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Journal 15

“What Shade Are You?” Flying Geese Quilt

I could not believe it when RJR Fabrics emailed me about participating in their Cotton Supreme Solids block hop. No one had ever asked me to participate in their blog hop, so I was very excited!

When I received the color card in the mail I was blown away by just how many color choices they had to offer. I don’t normally work with strictly solids so I had no idea what to make or what colors to choose. I decided to pull a color palette with greens, blues, red, pink and mustard as my color inspiration! I chose 15 colors (including 5 background colors):
Tickled Pink
Caviar
Anemone
Carolina
Proud as a Peacock
Kelly Green
Sprout
Peridot
Golden Topaz
Bandana
Greyhound
Burlap
Linen White
Kona Coffee
Sand Dune

Wow when the fabrics arrived I could not get over the vibrant hues and how soft and how much body they had.

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I knew whatever I decided to make, I couldn’t just use solids, I had to toss in a few Cotton and Steel Black & white prints (obviously). Here are the prints I used:
Bear hug metallic
Flock metallic
Hoos there
2.5″ Gingham Black
Petite Plus
Sprinkle Black Cat
I wanted to create a unique pattern with improv and modern piecing. While I was way outside my comfort zone, why not draft a large paper piecing quilt pattern… So, I created my own flying geese pattern that graduated in size from 12″ wide to 1/2″ wide geese. For the centers of the flying geese I pieced together slivers of solids and B&W fabrics creating fabric to cut from.

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For the background I used a graduation of neutrals from light to dark.

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To give the quilt a modern feel I left a bunch of negative space in the background.

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For the backing I pieced together leftover colored solids, Cotton and Steel B&Ws, and background fabrics.

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Since there was a ton of negative space, why not play around with graffiti quilting to enhance the body of the fabrics and the texture of the quilting? To continue with the modern/improv feel I quilted using Aurifil 50wt thread in a variety of colors that coordinated with the Cotton Supreme Solids.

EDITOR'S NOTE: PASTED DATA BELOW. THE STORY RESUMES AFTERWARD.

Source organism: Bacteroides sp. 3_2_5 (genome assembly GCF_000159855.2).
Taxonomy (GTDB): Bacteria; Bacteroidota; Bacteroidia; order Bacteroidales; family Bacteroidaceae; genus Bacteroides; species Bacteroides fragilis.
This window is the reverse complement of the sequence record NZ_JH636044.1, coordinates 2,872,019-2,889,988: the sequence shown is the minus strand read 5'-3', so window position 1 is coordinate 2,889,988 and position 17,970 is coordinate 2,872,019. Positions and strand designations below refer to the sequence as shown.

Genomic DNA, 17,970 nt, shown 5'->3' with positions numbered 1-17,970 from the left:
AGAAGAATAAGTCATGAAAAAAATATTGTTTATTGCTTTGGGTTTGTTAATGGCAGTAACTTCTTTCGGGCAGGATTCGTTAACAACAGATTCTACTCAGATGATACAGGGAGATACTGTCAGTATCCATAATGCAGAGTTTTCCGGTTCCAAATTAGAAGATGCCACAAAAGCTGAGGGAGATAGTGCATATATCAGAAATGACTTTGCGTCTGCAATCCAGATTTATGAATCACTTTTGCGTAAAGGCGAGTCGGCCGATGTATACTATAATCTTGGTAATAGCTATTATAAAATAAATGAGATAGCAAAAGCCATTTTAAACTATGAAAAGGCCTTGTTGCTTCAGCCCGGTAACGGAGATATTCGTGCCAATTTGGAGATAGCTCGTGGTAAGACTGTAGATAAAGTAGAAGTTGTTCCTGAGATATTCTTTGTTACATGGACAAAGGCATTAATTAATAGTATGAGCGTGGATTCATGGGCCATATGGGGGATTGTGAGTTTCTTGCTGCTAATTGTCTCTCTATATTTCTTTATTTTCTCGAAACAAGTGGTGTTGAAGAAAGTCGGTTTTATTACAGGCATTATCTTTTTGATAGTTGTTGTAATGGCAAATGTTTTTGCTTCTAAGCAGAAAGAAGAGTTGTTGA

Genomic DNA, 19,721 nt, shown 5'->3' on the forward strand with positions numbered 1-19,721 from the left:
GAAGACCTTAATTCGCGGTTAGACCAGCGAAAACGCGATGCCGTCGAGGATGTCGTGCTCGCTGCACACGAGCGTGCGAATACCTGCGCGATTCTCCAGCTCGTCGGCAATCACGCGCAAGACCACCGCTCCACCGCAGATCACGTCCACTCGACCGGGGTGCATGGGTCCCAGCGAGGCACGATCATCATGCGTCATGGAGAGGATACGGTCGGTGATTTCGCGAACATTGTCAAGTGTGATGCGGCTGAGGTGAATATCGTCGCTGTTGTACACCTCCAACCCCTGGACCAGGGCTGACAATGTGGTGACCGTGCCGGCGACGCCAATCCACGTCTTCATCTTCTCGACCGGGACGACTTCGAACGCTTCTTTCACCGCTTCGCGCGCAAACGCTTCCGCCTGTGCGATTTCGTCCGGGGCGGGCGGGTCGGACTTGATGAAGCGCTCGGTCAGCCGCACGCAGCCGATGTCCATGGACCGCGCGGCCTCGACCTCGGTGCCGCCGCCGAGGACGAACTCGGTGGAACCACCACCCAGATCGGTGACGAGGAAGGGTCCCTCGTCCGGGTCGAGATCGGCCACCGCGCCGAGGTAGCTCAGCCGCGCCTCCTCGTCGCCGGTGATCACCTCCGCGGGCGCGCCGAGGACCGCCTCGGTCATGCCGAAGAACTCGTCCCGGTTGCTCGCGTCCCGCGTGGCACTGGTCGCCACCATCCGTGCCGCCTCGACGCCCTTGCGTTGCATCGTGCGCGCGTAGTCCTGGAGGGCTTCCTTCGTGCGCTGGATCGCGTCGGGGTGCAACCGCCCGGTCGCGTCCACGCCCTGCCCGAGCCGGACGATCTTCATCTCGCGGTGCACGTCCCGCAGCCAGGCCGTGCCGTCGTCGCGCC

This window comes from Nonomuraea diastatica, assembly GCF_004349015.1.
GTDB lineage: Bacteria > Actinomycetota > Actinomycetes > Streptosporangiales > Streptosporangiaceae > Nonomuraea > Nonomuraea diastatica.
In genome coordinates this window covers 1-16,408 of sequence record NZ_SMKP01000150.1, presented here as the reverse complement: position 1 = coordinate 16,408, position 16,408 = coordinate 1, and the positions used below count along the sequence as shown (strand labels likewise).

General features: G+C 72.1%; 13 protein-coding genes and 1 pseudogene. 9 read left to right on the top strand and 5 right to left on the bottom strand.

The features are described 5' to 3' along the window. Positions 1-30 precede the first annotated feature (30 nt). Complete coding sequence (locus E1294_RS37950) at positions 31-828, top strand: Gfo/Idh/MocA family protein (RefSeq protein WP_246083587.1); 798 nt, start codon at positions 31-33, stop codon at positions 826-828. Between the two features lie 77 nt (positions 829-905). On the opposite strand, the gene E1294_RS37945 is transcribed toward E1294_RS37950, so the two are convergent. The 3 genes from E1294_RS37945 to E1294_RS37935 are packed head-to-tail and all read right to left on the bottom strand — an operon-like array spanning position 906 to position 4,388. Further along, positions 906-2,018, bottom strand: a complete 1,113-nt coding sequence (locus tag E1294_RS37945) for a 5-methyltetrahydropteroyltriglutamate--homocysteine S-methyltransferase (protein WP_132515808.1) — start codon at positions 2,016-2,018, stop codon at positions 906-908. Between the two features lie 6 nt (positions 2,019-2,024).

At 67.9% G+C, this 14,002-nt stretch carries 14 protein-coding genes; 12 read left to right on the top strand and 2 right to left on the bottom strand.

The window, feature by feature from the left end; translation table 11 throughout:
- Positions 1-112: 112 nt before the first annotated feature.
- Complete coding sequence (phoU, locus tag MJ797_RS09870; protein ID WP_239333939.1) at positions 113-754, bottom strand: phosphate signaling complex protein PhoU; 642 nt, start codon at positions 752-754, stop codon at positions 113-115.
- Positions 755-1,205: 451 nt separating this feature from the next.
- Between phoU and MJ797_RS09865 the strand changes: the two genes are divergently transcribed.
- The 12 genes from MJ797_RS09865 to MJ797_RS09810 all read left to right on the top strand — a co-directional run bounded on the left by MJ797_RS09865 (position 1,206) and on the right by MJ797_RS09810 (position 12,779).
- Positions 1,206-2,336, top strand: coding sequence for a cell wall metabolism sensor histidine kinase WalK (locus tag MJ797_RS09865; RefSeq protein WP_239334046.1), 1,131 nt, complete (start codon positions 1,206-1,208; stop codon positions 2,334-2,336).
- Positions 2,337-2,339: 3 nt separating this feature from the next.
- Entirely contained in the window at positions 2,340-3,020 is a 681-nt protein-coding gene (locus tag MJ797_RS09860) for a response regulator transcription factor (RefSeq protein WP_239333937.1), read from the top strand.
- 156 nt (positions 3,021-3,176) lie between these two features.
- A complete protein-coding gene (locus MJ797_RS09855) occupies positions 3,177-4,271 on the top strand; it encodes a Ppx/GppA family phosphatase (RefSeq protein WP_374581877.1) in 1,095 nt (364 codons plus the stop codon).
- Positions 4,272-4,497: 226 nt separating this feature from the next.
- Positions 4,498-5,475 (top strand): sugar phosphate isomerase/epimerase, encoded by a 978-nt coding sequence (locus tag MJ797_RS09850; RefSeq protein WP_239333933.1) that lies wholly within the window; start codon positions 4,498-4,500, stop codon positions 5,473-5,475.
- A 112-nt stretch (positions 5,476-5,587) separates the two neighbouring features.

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I bound the quilt in leftover solid scraps and B&W fabrics.

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Finished Quilt Size: 52 x 60

Happy Quilting!

XX Casey

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Journal 14

Thread Painted Poppy Pillow
When I first saw the gorgeous Handcrafted Patchwork fabrics by Alison Glass I was blown away. I love how these patterns lend themselves more to quilting since the designs are closer together.

 Of course I wanted to use the fabrics as the base for a thread painting but what? Then I thought of my poppy design that I drew a few years ago.


 Since poppies are found in grassy fields, I pulled the fabrics with mostly greens for the background. I chose to piece a herringbone pattern that would be something different and allow for various fabrics to be showcased (pieced with Aurifil 50 wt).


I wanted to make sure my poppies stood out from the busy background so I decided to thread paint them bright red and magenta/purple with Aurifil 50 wt. I recolored my design to give the petals more of an ombré effect (a technique I mastered in the Tula Pink owl). I thread painted the black outlines first and then came back and applied the colors. 


Once the poppies were complete Mom told me they looked strange floating in mid air so after polling Instagram, I added grass!


 I actually like how the grass turned out. I like how it appears more as a shadow effect with a few different shades of green.


 I didn’t want to make another mini quilt so I ventured out and this was my first attempt at a thread painted pillow. So I decided not to use the Peltex Double Sided Fusible that I typically use to stabilize the thread painting for fear it would make the pillow too stiff, instead I used a couple layers of fusible batting and SF101. Using the batting however made the thread painting pucker slightly so I knew whatever quilting I chose in the background needed to be heavy enough to quilt out the puckers. I wanted to accentuate the handcrafted fabrics not take away from them so I tried quilting with Aurifil Monofilament thread in smoke (on top and regular Aurifil 50 wt in bobbin). I quilted each herringbone section differently and quilted around the fabric designs to make them pop! I absolutely love the way the front of the pillow came out and I actually think I like the quilting better than the thread painting!! Lol


For the back I used Olive Essex Linen with a pieced strip using leftover handcrafted scraps from the front. I wanted to play around with free motion quilt designs so I graffiti quilted the back testing out patterns. I practiced my feathers/ feather variations, pebbles, checkered, and swirls etc. 


I enjoyed the graffiti quilting and definitely want to do more in the future! I quilting the back with Aurifil Monofilament thread in smoke. The thread blends in perfectly with olive Essex, but I had known the quilting would have turned out so well I would have chosen a thread that stood out. (Oh well, there is always next time)